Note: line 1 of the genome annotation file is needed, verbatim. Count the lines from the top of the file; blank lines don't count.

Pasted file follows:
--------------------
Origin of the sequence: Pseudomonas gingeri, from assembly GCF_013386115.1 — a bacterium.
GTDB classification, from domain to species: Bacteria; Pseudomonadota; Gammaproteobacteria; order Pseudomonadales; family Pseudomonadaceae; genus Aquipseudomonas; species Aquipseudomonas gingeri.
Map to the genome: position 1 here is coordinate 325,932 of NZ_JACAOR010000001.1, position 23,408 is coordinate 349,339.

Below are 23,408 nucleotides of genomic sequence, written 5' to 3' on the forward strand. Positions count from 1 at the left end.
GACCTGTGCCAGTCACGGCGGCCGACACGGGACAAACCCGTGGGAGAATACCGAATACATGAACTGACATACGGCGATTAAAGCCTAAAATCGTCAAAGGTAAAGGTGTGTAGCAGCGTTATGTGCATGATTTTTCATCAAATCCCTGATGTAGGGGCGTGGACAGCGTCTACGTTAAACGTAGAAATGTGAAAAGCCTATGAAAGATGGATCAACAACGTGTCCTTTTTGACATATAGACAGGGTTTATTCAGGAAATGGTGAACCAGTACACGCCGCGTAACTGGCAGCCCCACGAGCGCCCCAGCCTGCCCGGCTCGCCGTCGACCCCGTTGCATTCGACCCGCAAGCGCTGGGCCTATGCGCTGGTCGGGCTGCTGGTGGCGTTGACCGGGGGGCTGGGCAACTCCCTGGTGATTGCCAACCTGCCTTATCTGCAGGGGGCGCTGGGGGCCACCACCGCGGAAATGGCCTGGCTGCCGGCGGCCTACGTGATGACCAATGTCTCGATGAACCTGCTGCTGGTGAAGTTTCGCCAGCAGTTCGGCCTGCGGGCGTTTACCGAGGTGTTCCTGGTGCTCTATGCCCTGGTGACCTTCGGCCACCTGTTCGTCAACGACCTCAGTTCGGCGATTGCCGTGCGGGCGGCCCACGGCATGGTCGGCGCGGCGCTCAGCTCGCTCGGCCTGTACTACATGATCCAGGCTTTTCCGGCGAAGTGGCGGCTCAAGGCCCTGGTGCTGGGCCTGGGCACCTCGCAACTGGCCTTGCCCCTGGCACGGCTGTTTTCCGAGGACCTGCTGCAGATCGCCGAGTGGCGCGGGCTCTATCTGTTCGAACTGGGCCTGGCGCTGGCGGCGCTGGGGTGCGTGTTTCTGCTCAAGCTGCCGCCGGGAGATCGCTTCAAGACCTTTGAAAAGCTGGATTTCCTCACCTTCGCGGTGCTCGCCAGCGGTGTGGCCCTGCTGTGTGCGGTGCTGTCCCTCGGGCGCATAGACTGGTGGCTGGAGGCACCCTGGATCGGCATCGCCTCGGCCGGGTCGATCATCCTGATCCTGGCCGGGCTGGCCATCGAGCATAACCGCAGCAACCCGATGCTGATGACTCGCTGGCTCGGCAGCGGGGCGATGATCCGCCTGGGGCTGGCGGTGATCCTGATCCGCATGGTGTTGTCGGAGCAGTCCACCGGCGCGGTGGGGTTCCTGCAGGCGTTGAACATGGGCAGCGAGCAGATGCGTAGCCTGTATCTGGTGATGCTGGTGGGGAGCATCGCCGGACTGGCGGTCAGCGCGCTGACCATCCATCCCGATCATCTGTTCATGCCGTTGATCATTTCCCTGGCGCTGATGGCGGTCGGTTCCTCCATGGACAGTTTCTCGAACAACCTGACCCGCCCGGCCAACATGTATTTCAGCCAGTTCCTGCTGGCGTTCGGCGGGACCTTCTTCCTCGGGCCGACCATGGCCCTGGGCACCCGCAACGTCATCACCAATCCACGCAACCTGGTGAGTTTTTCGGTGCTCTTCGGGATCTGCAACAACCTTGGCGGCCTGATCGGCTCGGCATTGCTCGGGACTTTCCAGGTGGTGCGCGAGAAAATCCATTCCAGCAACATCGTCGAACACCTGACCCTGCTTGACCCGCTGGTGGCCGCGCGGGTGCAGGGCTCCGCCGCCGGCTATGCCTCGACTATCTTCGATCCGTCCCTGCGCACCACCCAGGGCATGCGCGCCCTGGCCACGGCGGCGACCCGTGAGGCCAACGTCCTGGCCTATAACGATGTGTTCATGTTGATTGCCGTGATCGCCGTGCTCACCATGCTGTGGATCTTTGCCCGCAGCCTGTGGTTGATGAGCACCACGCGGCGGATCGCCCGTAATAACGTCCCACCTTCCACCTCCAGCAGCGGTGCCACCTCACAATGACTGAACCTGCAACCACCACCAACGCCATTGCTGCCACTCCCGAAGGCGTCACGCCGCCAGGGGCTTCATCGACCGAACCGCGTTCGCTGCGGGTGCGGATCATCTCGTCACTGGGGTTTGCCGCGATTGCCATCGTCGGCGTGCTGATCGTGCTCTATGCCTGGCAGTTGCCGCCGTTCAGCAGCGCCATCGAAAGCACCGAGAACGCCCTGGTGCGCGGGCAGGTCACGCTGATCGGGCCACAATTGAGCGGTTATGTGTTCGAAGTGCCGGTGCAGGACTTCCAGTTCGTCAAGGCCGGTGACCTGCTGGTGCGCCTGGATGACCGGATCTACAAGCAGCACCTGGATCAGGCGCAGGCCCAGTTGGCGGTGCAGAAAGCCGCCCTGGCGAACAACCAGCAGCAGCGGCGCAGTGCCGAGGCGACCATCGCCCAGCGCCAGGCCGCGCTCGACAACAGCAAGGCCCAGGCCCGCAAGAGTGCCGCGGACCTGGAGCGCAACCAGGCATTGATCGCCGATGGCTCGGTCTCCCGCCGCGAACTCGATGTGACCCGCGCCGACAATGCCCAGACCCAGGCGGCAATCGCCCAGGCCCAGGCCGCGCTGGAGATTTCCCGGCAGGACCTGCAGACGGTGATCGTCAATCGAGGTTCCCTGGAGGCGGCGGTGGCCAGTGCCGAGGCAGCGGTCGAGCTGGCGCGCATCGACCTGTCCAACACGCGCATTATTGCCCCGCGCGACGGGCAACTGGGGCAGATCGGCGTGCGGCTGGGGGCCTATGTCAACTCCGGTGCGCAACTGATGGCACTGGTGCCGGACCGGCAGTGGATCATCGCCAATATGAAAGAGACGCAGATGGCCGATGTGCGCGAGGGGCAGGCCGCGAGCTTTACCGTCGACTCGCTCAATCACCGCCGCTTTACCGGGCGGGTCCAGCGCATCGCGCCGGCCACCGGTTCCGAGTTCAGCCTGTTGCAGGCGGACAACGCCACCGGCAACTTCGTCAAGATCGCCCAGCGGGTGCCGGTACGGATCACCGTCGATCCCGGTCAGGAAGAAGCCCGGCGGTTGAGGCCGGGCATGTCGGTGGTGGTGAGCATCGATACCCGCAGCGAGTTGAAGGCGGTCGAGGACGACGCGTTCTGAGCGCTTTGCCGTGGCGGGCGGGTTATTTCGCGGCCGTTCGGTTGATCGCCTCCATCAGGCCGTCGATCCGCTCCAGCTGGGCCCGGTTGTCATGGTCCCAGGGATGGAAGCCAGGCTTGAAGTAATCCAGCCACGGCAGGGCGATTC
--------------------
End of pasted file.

Origin of the sequence: Pseudomonas gingeri, from assembly GCF_013386115.1 — a bacterium.